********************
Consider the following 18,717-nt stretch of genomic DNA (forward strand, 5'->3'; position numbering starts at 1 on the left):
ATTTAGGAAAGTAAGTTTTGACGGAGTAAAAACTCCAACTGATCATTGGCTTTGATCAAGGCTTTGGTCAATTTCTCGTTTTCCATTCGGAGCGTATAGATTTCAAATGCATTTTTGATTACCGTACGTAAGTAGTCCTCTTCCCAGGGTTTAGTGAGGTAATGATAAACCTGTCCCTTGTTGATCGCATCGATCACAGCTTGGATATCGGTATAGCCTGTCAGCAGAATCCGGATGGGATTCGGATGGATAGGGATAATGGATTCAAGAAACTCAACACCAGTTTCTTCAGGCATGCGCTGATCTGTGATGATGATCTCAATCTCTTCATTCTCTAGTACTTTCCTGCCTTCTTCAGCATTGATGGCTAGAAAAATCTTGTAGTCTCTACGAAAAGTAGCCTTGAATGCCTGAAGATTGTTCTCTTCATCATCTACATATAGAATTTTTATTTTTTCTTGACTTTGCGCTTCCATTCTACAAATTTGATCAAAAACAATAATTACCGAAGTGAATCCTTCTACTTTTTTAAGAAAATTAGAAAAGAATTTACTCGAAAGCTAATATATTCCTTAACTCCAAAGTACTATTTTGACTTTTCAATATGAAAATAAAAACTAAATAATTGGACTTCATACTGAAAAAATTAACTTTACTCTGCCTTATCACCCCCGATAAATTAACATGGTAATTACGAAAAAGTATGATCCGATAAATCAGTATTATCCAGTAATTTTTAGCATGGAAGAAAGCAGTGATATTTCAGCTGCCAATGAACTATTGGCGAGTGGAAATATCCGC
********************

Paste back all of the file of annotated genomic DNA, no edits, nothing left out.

Consider the following 18,717-nt stretch of genomic DNA (forward strand, 5'->3'; position numbering starts at 1 on the left):
ATTTAGGAAAGTAAGTTTTGACGGAGTAAAAACTCCAACTGATCATTGGCTTTGATCAAGGCTTTGGTCAATTTCTCGTTTTCCATTCGGAGCGTATAGATTTCAAATGCATTTTTGATTACCGTACGTAAGTAGTCCTCTTCCCAGGGTTTAGTGAGGTAATGATAAACCTGTCCCTTGTTGATCGCATCGATCACAGCTTGGATATCGGTATAGCCTGTCAGCAGAATCCGGATGGGATTCGGATGGATAGGGATAATGGATTCAAGAAACTCAACACCAGTTTCTTCAGGCATGCGCTGATCTGTGATGATGATCTCAATCTCTTCATTCTCTAGTACTTTCCTGCCTTCTTCAGCATTGATGGCTAGAAAAATCTTGTAGTCTCTACGAAAAGTAGCCTTGAATGCCTGAAGATTGTTCTCTTCATCATCTACATATAGAATTTTTATTTTTTCTTGACTTTGCGCTTCCATTCTACAAATTTGATCAAAAACAATAATTACCGAAGTGAATCCTTCTACTTTTTTAAGAAAATTAGAAAAGAATTTACTCGAAAGCTAATATATTCCTTAACTCCAAAGTACTATTTTGACTTTTCAATATGAAAATAAAAACTAAATAATTGGACTTCATACTGAAAAAATTAACTTTACTCTGCCTTATCACCCCCGATAAATTAACATGGTAATTACGAAAAAGTATGATCCGATAAATCAGTATTATCCAGTAATTTTTAGCATGGAAGAAAGCAGTGATATTTCAGCTGCCAATGAACTATTGGCGAGTGGAAATATCCGC